• \$\begingroup\$ I think that every answer-chaining question so far has some mechanism to make it increasingly harder to extend the chain. With this one it seems to get easier to extend the chain rather than harder. Is this not a fundamental flaw? \$\endgroup\$ Aug 27, 2017 at 17:34
  • 1
    \$\begingroup\$ The way I read it, every answerer removes one item from the list and adds one item to the list, so it doesn't get shorter. \$\endgroup\$ Aug 28, 2017 at 13:56
0
\$\begingroup\$

Where in the world am I?

Original Challenge

This challenge has a single aim, given no input, print out the user's current location, with a minimum of the following info:

  • City
  • Country

So any of the following are allowed:

  • "London, England"
  • "Eifel Tower, Paris, France"
  • ["London", "England"]
  • {"country": "Scotland", "city": "Edinburgh"}

The following are not allowed:

  • [51.5074, 0.1278]
  • {"country": "Scotland", "city": "Edinburgh", ISP: "EE"}

Do not show the user's IP or ISP name, or any extra output.

Standard code golf rules apply

Good luck, and have fun!

Reason for limits

Thanks

programmer5000 - Suggesting to post here after original was deleted

caird coinheringaahing - Lon and Lat rules

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7
  • \$\begingroup\$ Is returning a list of geo-cordinates allowed? You might want to clarify that in the question \$\endgroup\$ Aug 28, 2017 at 14:12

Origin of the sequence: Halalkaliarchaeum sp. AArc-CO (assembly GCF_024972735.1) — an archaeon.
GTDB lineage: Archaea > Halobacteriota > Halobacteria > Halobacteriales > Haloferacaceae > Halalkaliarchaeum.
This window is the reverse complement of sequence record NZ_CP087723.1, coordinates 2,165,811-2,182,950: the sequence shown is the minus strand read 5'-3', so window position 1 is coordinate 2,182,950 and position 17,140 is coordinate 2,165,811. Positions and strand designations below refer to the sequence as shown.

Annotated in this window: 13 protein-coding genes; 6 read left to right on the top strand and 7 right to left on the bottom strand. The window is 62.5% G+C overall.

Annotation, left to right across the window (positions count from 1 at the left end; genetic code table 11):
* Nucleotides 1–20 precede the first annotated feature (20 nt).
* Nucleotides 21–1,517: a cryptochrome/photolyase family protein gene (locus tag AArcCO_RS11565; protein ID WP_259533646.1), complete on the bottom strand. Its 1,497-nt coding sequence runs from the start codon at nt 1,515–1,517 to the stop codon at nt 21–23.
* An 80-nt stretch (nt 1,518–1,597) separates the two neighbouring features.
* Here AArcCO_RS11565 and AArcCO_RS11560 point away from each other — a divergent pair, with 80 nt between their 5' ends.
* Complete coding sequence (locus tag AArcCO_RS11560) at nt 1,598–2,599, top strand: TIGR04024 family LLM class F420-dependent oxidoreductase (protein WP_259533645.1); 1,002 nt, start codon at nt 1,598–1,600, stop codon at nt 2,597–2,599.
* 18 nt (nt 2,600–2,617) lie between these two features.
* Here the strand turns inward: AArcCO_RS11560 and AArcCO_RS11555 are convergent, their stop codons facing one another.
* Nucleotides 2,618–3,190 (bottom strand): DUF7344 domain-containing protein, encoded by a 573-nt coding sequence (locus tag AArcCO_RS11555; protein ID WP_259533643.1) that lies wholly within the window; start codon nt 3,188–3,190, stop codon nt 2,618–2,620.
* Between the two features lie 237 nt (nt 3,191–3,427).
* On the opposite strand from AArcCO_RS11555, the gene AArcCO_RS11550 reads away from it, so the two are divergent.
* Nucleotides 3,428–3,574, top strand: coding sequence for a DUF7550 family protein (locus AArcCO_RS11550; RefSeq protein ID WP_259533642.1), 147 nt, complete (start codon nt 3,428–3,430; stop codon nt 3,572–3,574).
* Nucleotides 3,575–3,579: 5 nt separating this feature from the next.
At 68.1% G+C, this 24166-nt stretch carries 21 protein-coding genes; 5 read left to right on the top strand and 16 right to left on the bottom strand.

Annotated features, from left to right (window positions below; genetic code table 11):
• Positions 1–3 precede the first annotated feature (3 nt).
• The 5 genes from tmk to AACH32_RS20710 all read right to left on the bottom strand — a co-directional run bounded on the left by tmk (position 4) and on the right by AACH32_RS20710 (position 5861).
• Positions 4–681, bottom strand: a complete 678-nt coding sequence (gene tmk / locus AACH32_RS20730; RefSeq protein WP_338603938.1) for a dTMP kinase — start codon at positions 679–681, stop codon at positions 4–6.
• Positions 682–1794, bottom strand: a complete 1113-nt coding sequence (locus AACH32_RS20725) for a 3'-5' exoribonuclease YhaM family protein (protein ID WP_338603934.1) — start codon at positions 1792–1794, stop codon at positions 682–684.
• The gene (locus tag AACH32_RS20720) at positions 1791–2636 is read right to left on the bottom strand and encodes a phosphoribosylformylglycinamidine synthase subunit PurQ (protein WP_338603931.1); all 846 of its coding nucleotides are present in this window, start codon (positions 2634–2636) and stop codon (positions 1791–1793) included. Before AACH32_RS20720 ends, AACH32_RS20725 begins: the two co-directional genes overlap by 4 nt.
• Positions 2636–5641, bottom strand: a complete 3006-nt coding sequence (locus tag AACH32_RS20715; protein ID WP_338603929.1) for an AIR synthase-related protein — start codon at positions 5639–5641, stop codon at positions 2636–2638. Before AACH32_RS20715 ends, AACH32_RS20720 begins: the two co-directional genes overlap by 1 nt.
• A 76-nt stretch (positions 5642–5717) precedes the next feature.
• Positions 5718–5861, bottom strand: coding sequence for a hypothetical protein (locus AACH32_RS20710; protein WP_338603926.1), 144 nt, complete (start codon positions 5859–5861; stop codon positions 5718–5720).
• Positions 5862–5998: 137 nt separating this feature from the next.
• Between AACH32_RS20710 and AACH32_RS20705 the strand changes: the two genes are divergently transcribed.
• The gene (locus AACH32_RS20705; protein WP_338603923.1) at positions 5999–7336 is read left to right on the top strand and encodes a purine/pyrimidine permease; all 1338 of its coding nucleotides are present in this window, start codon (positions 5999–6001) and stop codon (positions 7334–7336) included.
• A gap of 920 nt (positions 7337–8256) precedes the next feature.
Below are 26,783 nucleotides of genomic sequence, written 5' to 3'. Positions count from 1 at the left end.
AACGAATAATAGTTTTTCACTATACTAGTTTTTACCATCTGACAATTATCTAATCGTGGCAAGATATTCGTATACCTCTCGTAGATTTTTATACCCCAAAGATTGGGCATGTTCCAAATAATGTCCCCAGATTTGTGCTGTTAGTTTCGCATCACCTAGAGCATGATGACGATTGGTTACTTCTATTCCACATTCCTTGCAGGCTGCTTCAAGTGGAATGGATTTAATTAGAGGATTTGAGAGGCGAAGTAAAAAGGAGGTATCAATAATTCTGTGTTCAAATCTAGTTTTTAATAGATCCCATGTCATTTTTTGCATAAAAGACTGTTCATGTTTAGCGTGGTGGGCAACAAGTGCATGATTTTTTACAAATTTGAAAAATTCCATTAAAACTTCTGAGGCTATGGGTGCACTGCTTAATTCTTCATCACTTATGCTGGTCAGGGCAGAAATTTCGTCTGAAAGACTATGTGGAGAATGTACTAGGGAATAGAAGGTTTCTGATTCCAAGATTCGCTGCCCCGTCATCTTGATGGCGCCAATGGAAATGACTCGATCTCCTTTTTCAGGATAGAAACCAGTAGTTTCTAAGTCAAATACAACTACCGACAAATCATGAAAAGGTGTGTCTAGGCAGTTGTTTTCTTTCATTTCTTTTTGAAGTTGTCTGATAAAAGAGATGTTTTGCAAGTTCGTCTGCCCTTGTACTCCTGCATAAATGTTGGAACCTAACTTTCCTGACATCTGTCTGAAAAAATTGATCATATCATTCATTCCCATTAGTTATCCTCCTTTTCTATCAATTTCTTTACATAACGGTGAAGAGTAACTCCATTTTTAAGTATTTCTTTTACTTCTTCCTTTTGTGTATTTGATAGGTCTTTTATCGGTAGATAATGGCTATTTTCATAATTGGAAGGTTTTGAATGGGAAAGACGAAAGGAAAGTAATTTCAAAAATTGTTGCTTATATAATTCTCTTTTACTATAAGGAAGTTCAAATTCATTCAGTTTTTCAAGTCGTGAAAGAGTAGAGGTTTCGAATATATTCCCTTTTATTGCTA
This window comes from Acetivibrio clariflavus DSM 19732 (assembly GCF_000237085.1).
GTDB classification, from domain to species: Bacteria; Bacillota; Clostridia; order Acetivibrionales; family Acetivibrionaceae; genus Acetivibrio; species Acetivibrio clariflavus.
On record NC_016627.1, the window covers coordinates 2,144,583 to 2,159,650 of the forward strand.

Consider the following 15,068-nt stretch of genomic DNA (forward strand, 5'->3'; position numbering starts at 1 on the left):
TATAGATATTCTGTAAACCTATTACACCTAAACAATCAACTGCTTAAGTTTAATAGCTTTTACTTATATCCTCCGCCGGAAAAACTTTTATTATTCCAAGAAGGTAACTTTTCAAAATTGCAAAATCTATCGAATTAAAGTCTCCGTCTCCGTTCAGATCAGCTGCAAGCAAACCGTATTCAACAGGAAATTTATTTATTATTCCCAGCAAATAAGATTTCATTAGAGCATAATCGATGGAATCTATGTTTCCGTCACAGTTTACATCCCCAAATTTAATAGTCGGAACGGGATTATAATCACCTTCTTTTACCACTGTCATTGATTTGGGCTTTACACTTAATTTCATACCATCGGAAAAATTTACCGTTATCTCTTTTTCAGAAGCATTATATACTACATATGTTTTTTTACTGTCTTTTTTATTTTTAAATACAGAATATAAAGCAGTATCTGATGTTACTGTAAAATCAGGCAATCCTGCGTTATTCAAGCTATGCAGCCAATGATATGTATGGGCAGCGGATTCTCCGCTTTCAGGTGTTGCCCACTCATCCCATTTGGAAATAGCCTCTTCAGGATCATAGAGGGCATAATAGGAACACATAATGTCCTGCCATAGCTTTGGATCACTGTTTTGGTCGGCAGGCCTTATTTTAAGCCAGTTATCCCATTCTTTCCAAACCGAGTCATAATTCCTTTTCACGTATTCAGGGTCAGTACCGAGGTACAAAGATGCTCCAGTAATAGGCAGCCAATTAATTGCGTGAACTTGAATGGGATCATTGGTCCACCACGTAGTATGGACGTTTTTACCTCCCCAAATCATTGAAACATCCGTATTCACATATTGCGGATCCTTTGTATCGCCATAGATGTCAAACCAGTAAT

• 3
    \$\begingroup\$ This has a number of issues with ill-defined cases. In particular, the following are not addressed: (A) my location is unambiguously in a given country, but there's no city within several hours' drive; (B) my location is unambiguously not inside any country; (C) the territorial ownership of my location is disputed; (D) it's not clear what the name of the country is (where your example of Edinburgh is a good one: if Scotland is correct, is UK incorrect? How about dependencies, colonies, etc?) \$\endgroup\$ Aug 28, 2017 at 21:26
  • 2
    \$\begingroup\$ In addition, it contradicts itself over whether {"country": "Scotland", "city": "Edinburgh"} is allowed or not; and it is not very testable. To make this a good challenge I would recommend taking latitude and longitude as inputs and providing a complete and unambiguous specification of exactly what the output string should be such that any incorrect answer can be shown to be incorrect with a test case which it fails. \$\endgroup\$ Aug 28, 2017 at 21:28
  • \$\begingroup\$ TBH, if someone was onboard the International Space Station and decided to take time out to complete my code golf challenge I would take it as a compliment. For international waters I would be OK with an answer that pointed towards that. For ones with multiple answers / disputed it would probably be reasonable to accept multiple answers, but there may be issues with this I have not foreseen. \$\endgroup\$
    – jrtapsell
    Aug 28, 2017 at 21:35
  • \$\begingroup\$ RE: The contradiction, this was an omission I hope I have fixed now \$\endgroup\$
    – jrtapsell
    Aug 28, 2017 at 21:37
  • \$\begingroup\$ Is there a way to fix this issue more generally? I know my answer is a bit vague and not built into the question \$\endgroup\$
    – jrtapsell
    Sep 1, 2017 at 10:31
  • \$\begingroup\$ Is this challenge good to go, needs changes, or not of use? \$\endgroup\$
    – jrtapsell
    Sep 2, 2017 at 23:20
0
\$\begingroup\$

Paint with Pride!

Task: Output a 6 banded version of the pride flag

Details:

The flag consists of 6 bands of colour, each band is rectangular, and all are the same size which is 9x1 units (WxH) . These bands are stacked one on top of each other in the order shown to form a flag that is 9x6 units in size.

The output scale can be chosen by the participant, but all components must be in those ratios, that is, an output must have an aspect ratio which is a multiple of 3:2.